In the mean time, your property has been marked in our MLS system as “active contingent”. This tells all agents a contract has been signed and a contingency is waiting to be solved. In the past, only the buyer was seeking loan approval but now the seller is waiting for lender approval also. Once tagged “AC” future buyers and real estate agents may be more inclined to seek other properties instead of mixing it up with an existing “buyer”. It’s not like there are no other properties for sale.
But what if the buyer of your property knows how to work the system? What if that buyer knows where to look in the public records for upcoming foreclosures and wishes to keep other buyers away? Simply make an offer, and hope the seller is resigned to sell at any price to avoid foreclosure. This buyer may know the lender can not respond in a timely manner. So they sit back with the property tied up. Then show up at the court house sale. Everyone loses (the lender, the agent, the seller) except the buyer. Seller (and agents) beware.
Word to the wise, always seek the advice of an attorney specializing in foreclosure law when presented an offer to purchase on a short sale. Have your attorney contact the lender to slow the foreclosure process until an answer can be secured from your lender.
When I look at our real estate inventory and the numbers of days most are on the market, the answer may be that it is not! Generally speaking, there are a number of factors to consider when selling your home. One of the most critical is the listing price.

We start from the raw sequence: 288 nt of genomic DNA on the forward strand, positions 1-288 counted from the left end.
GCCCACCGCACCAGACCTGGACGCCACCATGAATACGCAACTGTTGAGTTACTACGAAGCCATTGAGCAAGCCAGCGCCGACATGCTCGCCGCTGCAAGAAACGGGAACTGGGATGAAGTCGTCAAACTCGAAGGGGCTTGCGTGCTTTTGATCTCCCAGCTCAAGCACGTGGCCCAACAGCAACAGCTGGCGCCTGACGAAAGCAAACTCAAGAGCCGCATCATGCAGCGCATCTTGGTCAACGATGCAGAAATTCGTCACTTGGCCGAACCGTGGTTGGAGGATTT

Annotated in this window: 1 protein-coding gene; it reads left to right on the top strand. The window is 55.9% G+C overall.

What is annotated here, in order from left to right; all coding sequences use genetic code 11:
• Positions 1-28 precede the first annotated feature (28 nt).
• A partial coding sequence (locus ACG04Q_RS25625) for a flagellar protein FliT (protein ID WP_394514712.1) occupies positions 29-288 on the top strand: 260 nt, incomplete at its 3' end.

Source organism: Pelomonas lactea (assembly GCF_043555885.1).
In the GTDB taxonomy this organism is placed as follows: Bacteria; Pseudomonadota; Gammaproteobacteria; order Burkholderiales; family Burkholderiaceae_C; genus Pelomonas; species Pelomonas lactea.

Many people set the list price of their home based on their ‘needs’ rather than what the market is saying about the value. Well meaning, but misinformed parties may offer advice that is based on incorrect assumptions. The home owner may allow their own positive emotions about the home to influence what they think the house is worth. Some home owners think they need to allow a negotiating cushion in their listing price. What is the result of any of these pricing strategies? A listing price that is above the current market value!
Houses that are priced at or below the current market value draw buyers and sell quickly, even in a buyers market. Well priced homes will sell in a shorter time and at a higher sales price.
- Cost doesn’t equal value. If you’ve converted a bedroom into a home theater for $20,000, it does not mean you have added $20,000 to the value of your home.
- Put your money where buyers will see it. A fresh coat of paint, cleaning your carpets, sprucing up your front door and entry way are examples of good returns on your money. Don’t expect to get the same return on insulation or wiring or even a swimming pool.
- Do not over-improve! The addition of a fifth bedroom when most of the homes in the neighborhood are 3 or 4 bedrooms may not not give you the return you would like. As a guide, use the typical improvements in your area.
- Most quality home improvements cause a home to sell quicker but not necessarily for more money. A timely sale will lessen the carrying costs and stress. Do not underestimate the value of smart improvements.